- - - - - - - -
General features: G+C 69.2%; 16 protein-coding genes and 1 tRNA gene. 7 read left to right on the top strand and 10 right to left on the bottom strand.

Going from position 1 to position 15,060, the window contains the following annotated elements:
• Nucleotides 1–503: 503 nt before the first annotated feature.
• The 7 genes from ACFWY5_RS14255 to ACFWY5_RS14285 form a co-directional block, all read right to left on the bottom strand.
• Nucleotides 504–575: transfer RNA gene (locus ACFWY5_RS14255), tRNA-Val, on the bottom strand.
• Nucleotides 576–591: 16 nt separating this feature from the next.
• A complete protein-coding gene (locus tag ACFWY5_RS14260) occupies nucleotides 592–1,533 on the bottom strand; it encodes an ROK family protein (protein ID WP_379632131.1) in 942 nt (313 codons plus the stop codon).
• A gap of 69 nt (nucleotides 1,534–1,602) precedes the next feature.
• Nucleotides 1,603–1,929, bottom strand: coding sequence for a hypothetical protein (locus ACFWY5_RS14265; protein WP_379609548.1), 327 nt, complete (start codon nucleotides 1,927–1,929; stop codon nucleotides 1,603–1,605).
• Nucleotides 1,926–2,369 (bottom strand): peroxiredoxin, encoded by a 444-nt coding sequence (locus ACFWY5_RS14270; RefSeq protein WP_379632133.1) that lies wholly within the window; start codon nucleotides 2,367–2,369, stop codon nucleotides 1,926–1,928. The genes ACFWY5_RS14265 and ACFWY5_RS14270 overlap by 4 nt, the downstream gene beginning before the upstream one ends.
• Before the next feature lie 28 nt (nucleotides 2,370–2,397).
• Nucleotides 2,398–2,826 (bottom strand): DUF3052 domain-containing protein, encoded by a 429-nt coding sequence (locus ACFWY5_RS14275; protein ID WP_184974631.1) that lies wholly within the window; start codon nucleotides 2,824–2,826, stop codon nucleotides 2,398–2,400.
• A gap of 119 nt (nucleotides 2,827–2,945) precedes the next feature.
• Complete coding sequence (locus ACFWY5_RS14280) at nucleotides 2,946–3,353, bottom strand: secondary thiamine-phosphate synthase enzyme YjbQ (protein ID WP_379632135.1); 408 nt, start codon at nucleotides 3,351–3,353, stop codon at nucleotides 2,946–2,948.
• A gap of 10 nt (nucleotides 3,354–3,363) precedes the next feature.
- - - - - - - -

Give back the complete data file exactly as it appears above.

General features: G+C 69.2%; 16 protein-coding genes and 1 tRNA gene. 7 read left to right on the top strand and 10 right to left on the bottom strand.

Going from position 1 to position 15,060, the window contains the following annotated elements:
• Nucleotides 1–503: 503 nt before the first annotated feature.
• The 7 genes from ACFWY5_RS14255 to ACFWY5_RS14285 form a co-directional block, all read right to left on the bottom strand.
• Nucleotides 504–575: transfer RNA gene (locus ACFWY5_RS14255), tRNA-Val, on the bottom strand.
• Nucleotides 576–591: 16 nt separating this feature from the next.
• A complete protein-coding gene (locus tag ACFWY5_RS14260) occupies nucleotides 592–1,533 on the bottom strand; it encodes an ROK family protein (protein ID WP_379632131.1) in 942 nt (313 codons plus the stop codon).
• A gap of 69 nt (nucleotides 1,534–1,602) precedes the next feature.
• Nucleotides 1,603–1,929, bottom strand: coding sequence for a hypothetical protein (locus ACFWY5_RS14265; protein WP_379609548.1), 327 nt, complete (start codon nucleotides 1,927–1,929; stop codon nucleotides 1,603–1,605).
• Nucleotides 1,926–2,369 (bottom strand): peroxiredoxin, encoded by a 444-nt coding sequence (locus ACFWY5_RS14270; RefSeq protein WP_379632133.1) that lies wholly within the window; start codon nucleotides 2,367–2,369, stop codon nucleotides 1,926–1,928. The genes ACFWY5_RS14265 and ACFWY5_RS14270 overlap by 4 nt, the downstream gene beginning before the upstream one ends.
• Before the next feature lie 28 nt (nucleotides 2,370–2,397).
• Nucleotides 2,398–2,826 (bottom strand): DUF3052 domain-containing protein, encoded by a 429-nt coding sequence (locus ACFWY5_RS14275; protein ID WP_184974631.1) that lies wholly within the window; start codon nucleotides 2,824–2,826, stop codon nucleotides 2,398–2,400.
• A gap of 119 nt (nucleotides 2,827–2,945) precedes the next feature.
• Complete coding sequence (locus ACFWY5_RS14280) at nucleotides 2,946–3,353, bottom strand: secondary thiamine-phosphate synthase enzyme YjbQ (protein ID WP_379632135.1); 408 nt, start codon at nucleotides 3,351–3,353, stop codon at nucleotides 2,946–2,948.
• A gap of 10 nt (nucleotides 3,354–3,363) precedes the next feature.